Categorized | Multi-sport, Sports

Ironman: Macca proves them wrong – twice

(Kevin Mackinnon profiles last year’s Ironman World Champion Chris McCormack)

The seeds of Chris McCormack’s Ironman World Championship win last year actually came one year earlier, when the best he could do was finish fourth. McCormack considered 2009 Kona race to be the best he’d ever done in Hawaii.

During the marathon McCormack experienced a series of incredibly painful cramps that almost put him out of the race. The confidence he gained from dealing with that ordeal helped him prepare for the 2010 race.

“The satisfaction from the race came from overcoming that storm,” he told me in an interview at last year’s Frankfurter Sparkasse Ironman European Championship.

“From a personal level, if I’m honest with myself, my best ever performance in Kona was last year, my second ever was when I came second to Normann (2006), my third was the year I won (2007). I didn’t win last year, but I gave my best effort and was beaten by better guys,” he said.

McCormack won’t be back in Kona this year to defend his title. In a surprise announcement earlier this year he declared his intent to try and qualify for the 2012 Olympics. He’ll spend much of the next year trying to get enough qualifying points to make it to the start line in London.

McCormack has never been afraid to speak out. He’s all-too-aware that sometimes his statements have rubbed both fans and his competition the wrong way.

His brash predictions of wins in Kona haven’t always been well-received and his infamous comments during the press conference after Normann Stadler’s win in 2006 (“I’m the best Ironman athlete in the world”) certainly didn’t endear him to many.

“I think I’m going to be tagged and labeled as the guy who always spoke his mind,” he said. “I’m OK with that. I think my passion for the sport has sometimes been confused with cockiness because I don’t think that people have the same passion for it that I do. I think a lot of guys do it because they’re good athletes. They have passion because they’re successful. I have passion because it’s my sport. I love it, I live for it. I want to be remembered as a guy who always went for it all.”

McCormack’s win in Kona last year was ample proof that the Australian is never willing to settle for anything in a race. He seized the opportunity on the bike to break things open and, once he’d been caught by Andreas Raelert in the closing stages of the run, made a dramatic surge through the last aid station to take the title.

The win last year silenced many of McCormack’s critics, people who had declared the 37-year-old Australian would be a non-factor in Kona.

Those critics had been lining up ever since McCormack arrived at the Ironman World Championship in 2002, boldly declaring he would win the race. He would end up dropping out that year and it took him six tries before he finally achieved his goal.

Many thought that despite an impressive Ironman career that included five straight titles at Ironman Australia and various other titles, his 2007 world championship would be the only one he’d ever achieve.

“For me it’s an event that’s been very, very difficult,” he said last July. “I like the fact that I’ve had my failings there and come out the other side, and I like where I’m at now. I could walk away from the sport now and I could be content with what I learned about myself in Kona and where I stand in Kona. Of course, though, I want to win another Kona.”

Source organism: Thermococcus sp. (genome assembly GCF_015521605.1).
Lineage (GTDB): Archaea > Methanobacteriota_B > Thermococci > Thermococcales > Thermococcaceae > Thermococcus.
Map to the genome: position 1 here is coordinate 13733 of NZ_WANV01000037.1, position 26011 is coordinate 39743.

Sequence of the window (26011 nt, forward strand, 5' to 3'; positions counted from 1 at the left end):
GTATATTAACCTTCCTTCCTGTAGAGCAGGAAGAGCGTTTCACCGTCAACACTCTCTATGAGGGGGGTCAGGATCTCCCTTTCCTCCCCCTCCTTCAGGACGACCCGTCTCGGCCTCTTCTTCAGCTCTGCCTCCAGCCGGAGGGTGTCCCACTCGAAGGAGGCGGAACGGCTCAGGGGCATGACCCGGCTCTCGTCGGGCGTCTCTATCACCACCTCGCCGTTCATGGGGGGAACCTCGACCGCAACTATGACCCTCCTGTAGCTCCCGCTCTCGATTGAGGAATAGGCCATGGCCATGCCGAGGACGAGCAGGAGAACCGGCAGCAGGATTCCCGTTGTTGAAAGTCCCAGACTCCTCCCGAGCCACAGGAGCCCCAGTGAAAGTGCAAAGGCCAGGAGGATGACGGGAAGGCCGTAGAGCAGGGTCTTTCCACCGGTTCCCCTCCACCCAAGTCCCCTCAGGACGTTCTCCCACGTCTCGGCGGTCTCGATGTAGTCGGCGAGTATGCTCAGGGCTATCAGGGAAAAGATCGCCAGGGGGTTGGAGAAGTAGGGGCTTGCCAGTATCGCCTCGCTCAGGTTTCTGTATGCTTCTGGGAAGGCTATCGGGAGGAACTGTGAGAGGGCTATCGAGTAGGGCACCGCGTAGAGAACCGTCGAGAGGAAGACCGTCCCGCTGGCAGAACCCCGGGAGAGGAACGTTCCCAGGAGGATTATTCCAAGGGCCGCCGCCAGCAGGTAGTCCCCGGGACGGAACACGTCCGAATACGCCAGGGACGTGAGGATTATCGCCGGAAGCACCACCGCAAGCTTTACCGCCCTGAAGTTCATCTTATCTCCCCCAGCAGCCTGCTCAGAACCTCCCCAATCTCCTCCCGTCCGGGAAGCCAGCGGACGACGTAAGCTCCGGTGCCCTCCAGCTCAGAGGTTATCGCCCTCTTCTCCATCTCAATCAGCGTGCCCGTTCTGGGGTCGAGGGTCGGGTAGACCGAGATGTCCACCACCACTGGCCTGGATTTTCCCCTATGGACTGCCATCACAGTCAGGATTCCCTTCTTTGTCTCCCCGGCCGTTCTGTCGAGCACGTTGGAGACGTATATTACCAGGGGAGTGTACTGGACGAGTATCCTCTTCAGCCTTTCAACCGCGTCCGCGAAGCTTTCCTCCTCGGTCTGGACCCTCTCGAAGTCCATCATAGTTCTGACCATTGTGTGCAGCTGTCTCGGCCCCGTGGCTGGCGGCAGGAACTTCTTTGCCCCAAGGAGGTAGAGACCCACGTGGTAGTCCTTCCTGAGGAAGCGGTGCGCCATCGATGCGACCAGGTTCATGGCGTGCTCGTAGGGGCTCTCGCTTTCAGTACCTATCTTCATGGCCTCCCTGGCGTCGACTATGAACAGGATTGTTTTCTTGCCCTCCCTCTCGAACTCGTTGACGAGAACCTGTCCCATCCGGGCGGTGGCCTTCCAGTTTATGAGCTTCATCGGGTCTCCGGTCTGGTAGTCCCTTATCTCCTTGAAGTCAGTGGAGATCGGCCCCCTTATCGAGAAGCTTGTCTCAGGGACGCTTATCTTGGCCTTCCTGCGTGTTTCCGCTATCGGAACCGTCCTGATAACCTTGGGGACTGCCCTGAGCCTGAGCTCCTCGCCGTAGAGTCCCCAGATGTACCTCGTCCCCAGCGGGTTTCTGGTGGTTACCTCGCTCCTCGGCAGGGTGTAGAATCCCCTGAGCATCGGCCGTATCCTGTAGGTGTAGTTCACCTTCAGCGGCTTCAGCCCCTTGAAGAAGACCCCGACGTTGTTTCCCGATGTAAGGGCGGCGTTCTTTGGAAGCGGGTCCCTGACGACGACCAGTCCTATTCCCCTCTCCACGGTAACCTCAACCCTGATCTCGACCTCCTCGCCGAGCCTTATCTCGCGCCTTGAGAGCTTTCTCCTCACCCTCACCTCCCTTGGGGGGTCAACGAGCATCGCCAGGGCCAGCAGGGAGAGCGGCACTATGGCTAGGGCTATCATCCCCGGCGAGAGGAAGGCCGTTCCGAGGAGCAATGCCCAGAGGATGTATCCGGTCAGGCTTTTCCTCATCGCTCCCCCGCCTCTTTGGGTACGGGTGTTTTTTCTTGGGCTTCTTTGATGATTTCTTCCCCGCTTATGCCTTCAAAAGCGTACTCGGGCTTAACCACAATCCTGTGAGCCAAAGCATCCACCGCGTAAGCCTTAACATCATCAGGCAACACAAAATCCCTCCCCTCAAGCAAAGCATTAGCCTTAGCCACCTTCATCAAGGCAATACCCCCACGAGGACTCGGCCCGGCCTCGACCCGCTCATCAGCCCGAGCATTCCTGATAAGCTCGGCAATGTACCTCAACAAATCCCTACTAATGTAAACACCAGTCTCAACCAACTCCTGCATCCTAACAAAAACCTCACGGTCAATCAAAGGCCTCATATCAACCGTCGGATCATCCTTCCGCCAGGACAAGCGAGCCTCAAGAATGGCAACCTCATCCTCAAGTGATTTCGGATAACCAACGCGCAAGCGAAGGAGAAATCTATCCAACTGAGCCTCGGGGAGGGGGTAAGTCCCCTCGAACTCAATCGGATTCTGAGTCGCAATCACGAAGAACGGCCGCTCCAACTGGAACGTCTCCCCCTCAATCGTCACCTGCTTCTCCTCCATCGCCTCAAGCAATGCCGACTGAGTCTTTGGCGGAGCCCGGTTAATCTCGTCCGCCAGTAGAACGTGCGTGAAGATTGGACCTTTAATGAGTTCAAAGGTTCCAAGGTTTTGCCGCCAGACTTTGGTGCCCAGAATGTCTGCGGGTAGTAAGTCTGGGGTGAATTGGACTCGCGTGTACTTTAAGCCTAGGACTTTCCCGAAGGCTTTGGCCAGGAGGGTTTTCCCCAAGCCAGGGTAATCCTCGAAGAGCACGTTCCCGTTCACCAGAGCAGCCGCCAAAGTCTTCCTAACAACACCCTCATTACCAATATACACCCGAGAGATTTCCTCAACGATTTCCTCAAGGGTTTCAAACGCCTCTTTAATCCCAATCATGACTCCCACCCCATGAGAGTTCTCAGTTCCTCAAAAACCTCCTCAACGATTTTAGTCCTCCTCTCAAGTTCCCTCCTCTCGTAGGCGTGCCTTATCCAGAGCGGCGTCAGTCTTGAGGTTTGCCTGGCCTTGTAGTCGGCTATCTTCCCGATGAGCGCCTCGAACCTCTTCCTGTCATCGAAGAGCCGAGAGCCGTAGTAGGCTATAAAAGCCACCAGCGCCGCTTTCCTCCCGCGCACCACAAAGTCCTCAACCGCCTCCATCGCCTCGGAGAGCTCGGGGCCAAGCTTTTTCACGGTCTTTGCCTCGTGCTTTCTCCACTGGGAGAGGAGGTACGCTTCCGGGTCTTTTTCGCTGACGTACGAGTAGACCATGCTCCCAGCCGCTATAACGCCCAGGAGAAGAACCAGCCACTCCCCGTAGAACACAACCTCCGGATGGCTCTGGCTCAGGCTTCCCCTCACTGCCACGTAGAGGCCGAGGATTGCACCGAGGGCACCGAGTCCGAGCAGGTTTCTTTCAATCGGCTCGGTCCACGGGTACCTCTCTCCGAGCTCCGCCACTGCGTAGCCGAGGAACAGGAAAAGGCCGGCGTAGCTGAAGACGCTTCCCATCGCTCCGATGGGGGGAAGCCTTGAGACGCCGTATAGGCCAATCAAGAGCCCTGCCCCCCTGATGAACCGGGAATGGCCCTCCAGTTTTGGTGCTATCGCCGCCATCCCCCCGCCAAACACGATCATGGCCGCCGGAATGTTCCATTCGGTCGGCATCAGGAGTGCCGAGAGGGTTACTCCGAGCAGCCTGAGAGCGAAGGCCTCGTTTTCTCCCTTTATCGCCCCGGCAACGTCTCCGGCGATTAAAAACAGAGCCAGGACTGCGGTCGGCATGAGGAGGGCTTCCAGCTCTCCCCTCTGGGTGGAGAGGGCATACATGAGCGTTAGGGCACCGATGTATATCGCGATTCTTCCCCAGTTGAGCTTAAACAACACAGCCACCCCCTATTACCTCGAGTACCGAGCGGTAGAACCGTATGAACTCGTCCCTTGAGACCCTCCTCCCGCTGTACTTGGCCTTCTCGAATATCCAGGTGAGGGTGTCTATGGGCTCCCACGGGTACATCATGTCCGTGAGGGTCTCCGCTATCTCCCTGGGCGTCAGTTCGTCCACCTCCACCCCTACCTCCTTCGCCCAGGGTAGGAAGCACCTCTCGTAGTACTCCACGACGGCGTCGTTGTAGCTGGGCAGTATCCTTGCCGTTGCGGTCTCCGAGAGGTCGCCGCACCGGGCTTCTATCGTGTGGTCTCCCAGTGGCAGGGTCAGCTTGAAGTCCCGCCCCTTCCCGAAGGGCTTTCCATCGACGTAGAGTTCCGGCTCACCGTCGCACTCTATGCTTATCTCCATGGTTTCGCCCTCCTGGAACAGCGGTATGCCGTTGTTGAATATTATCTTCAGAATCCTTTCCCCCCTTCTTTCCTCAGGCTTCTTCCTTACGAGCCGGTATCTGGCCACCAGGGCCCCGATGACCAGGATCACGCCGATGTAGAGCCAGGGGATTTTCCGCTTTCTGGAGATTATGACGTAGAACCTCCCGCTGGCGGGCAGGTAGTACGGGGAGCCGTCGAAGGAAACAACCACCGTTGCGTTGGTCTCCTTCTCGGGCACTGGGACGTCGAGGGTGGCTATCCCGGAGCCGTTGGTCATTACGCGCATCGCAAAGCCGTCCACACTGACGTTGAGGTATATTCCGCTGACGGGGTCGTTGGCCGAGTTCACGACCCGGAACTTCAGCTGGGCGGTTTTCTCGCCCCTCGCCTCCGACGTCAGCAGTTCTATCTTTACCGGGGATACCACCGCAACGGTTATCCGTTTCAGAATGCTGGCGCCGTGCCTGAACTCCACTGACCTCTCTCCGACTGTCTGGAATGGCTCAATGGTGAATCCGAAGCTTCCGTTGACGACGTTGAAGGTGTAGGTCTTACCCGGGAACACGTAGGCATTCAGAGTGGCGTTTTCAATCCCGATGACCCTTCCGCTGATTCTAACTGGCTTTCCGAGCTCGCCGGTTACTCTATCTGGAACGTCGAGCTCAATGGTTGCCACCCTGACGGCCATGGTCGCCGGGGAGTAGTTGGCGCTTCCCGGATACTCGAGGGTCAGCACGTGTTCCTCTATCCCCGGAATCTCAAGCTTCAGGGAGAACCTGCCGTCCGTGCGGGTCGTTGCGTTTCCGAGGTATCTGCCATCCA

That “take what comes” attitude might have helped him achieve his impressive result in Kona last year, but proving all the naysayers wrong no-doubt served as motivation, too.

Almost a decade ago, a sport scientist in Australia had told him he’d never be able to win in Kona because he sweated too much. The 2007 title proved that prediction wrong.

Next month, we’ll learn even more about how McCormack managed to achieve what so many didn’t think was possible. “I’m Here to Win: A World Champion’s Advice for Peak Performance” is due to be released in May, and includes lots of insights on how McCormack planned, and then put into effect, his winning tactics.

As interesting as the book is likely to be, last year’s Ironman World Championship came down to a gutsy performance by a man who was willing to take chances to win.

After forcing the issue on the bike, McCormack went to the front during the marathon. Then, when it looked like Andreas Raelert would catch him and contend for the title, McCormack found a way to get to the line first.

“I had 1:20 at 15 miles,” McCormack said after the race. “I focused on nutrition and knew that he would need to work hard to catch me. When he caught me with four miles to go, I was feeling very good. We shook hands – I said ‘no matter what happens, you’re a champion’ and we didn’t say another word to each other.”

“I was getting some stomach cramps at the end,” McCormack said of the intensity of the closing miles. “Your body starts rebelling. I was sticking my hand right up my rib cage.”

It was that move at the last aid station on the course that would prove pivotal.

“I couldn’t believe he went to the aid station,” McCormack said. “My attitude, at that point, is to close my eyes, grit my teeth and go for it.”

Which is exactly what he did. Now the two-time Ironman World Champion has set himself another goal, one that could prove even more difficult than taking two titles in Kona.

In the end, though, Chris McCormack has proven to himself and to Ironman fans around the world, that he has what it takes to win in Kona. Not once, but twice.

(Reach Kevin Mackinnon at

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